P-8: Introducing a simulation-based learning curriculum into the internal medicine clerkship rotation at a distributed medical school campus
Ms. Shelley Kuang
Daniel Brandt Vegas,
Centre for Family Medicine
Research and Clinical Trials
Many regional medical campuses have established community-based clinical teaching units (CTUs) as learning environments for trainees in internal medicine. At Grand River Hospital, clinical clerks on CTU have limited exposure to overnight call, which may limit their acute care medicine experience.
To examine changes to self-reported confidence levels of clinical clerks after a pilot simulation-based exercise.
Clinical clerks on their core internal medicine rotations were recruited to complete a 90-minute simulation between April and October 2017 in small groups. Constructive feedback regarding their performance was provided by a senior resident or staff facilitator. Self-reported confidence levels were gathered from all participants before the simulation and at the end of their internal medicine rotation.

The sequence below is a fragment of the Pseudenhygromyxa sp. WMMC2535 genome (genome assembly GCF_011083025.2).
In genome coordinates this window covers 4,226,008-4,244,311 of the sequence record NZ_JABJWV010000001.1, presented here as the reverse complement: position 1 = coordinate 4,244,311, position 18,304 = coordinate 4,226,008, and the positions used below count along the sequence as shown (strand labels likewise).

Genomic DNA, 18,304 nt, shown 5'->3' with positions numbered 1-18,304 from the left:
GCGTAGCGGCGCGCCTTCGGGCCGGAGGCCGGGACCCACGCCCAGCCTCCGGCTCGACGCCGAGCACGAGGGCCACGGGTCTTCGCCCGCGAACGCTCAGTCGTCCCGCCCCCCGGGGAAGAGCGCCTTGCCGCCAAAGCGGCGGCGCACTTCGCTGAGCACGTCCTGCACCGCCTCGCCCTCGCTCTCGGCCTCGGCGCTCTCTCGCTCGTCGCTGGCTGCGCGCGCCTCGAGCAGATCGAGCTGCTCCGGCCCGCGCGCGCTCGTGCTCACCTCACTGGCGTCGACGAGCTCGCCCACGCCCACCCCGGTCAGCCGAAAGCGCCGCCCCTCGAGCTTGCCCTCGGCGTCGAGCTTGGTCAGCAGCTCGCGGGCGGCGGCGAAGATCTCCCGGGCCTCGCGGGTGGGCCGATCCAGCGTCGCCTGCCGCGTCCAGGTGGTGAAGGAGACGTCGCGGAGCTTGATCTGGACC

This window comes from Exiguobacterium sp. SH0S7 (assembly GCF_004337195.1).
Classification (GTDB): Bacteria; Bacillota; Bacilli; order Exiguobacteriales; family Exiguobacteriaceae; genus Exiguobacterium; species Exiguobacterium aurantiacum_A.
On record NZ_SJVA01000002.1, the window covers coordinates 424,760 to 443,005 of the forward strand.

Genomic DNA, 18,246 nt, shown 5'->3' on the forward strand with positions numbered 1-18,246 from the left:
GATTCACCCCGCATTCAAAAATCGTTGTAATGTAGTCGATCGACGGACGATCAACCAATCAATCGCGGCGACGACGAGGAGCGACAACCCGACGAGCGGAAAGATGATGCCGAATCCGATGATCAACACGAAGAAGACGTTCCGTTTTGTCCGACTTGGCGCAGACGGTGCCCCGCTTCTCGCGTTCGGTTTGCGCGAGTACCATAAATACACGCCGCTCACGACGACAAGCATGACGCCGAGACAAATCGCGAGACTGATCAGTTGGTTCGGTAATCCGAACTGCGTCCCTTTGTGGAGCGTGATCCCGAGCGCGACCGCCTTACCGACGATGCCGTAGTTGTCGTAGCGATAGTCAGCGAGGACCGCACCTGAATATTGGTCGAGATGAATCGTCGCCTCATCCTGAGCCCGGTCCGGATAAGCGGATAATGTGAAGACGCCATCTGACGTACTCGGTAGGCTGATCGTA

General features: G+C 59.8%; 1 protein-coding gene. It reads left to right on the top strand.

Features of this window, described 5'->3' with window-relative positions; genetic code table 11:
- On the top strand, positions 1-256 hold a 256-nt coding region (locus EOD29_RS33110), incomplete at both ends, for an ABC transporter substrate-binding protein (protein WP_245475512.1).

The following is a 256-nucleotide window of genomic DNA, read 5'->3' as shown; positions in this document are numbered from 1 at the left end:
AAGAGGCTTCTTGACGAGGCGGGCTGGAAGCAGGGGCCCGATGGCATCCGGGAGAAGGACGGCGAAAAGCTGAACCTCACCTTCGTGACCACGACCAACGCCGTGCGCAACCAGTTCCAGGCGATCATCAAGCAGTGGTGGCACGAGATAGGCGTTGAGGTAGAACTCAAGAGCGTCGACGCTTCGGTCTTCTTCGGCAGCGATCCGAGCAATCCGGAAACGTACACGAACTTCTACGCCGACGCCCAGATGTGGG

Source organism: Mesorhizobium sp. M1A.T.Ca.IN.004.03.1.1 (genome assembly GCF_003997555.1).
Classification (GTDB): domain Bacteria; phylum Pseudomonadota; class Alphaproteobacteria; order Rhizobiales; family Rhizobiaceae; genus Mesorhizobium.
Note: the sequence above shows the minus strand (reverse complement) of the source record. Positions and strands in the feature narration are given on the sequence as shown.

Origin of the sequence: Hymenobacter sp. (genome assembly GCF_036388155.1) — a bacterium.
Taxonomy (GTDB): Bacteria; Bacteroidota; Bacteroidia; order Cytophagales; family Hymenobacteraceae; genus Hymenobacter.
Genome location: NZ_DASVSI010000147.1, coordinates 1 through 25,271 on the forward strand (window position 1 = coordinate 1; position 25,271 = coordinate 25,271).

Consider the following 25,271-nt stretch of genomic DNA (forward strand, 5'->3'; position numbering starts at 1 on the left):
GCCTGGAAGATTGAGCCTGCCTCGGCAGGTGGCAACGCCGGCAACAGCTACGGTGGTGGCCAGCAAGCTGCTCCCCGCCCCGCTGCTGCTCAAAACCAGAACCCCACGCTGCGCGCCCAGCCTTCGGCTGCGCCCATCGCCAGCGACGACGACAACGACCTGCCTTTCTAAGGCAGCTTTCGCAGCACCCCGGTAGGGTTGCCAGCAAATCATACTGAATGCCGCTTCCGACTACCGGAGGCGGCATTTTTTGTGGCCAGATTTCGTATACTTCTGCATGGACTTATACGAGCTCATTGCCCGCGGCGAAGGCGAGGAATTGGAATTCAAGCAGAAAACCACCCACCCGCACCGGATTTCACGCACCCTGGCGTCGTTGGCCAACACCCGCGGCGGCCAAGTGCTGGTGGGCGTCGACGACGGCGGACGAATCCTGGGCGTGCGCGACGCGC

8 clinical clerks participated in the simulation. They reported the strengths of the simulation as increasing their exposure to varied clinical presentations and helping them identify knowledge gaps in a non-threatening environment. Participants also found the interactive nature and constructive feedback from facilitators to be helpful. At the end of the internal medicine rotation, their confidence level in all aspects had improved, especially with initiating interventions and communicating with allied health workers. Compared to students who did not participate in the simulation, their perceived confidence after their CTU rotations were similar.
Simulation-based exercises may be a useful educational tool for clinical clerks on internal medicine rotations at distributed medical school campuses.